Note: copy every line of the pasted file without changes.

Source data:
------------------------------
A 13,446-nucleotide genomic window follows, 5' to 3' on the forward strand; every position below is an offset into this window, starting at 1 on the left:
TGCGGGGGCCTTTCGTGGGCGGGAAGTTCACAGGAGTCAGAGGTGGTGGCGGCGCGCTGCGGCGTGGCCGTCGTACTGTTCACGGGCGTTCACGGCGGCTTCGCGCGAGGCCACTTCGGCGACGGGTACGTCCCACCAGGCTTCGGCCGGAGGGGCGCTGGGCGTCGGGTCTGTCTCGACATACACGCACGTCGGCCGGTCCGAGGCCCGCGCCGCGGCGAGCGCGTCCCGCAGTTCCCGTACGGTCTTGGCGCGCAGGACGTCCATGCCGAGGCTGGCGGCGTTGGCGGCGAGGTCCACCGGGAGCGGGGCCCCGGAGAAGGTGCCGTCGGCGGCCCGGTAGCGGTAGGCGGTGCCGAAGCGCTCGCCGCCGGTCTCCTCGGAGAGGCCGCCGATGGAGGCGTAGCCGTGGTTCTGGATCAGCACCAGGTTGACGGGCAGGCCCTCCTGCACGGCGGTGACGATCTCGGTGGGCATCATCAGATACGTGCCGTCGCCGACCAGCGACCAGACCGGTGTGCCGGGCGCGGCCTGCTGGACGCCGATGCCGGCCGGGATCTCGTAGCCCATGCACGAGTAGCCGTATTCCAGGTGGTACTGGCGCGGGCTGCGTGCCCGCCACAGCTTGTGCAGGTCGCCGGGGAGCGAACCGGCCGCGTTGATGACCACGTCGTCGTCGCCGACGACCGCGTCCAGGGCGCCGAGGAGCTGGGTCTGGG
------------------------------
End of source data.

A 13,446-nucleotide genomic window follows, 5' to 3' on the forward strand; every position below is an offset into this window, starting at 1 on the left:
TGCGGGGGCCTTTCGTGGGCGGGAAGTTCACAGGAGTCAGAGGTGGTGGCGGCGCGCTGCGGCGTGGCCGTCGTACTGTTCACGGGCGTTCACGGCGGCTTCGCGCGAGGCCACTTCGGCGACGGGTACGTCCCACCAGGCTTCGGCCGGAGGGGCGCTGGGCGTCGGGTCTGTCTCGACATACACGCACGTCGGCCGGTCCGAGGCCCGCGCCGCGGCGAGCGCGTCCCGCAGTTCCCGTACGGTCTTGGCGCGCAGGACGTCCATGCCGAGGCTGGCGGCGTTGGCGGCGAGGTCCACCGGGAGCGGGGCCCCGGAGAAGGTGCCGTCGGCGGCCCGGTAGCGGTAGGCGGTGCCGAAGCGCTCGCCGCCGGTCTCCTCGGAGAGGCCGCCGATGGAGGCGTAGCCGTGGTTCTGGATCAGCACCAGGTTGACGGGCAGGCCCTCCTGCACGGCGGTGACGATCTCGGTGGGCATCATCAGATACGTGCCGTCGCCGACCAGCGACCAGACCGGTGTGCCGGGCGCGGCCTGCTGGACGCCGATGCCGGCCGGGATCTCGTAGCCCATGCACGAGTAGCCGTATTCCAGGTGGTACTGGCGCGGGCTGCGTGCCCGCCACAGCTTGTGCAGGTCGCCGGGGAGCGAACCGGCCGCGTTGATGACCACGTCGTCGTCGCCGACGACCGCGTCCAGGGCGCCGAGGAGCTGGGTCTGGG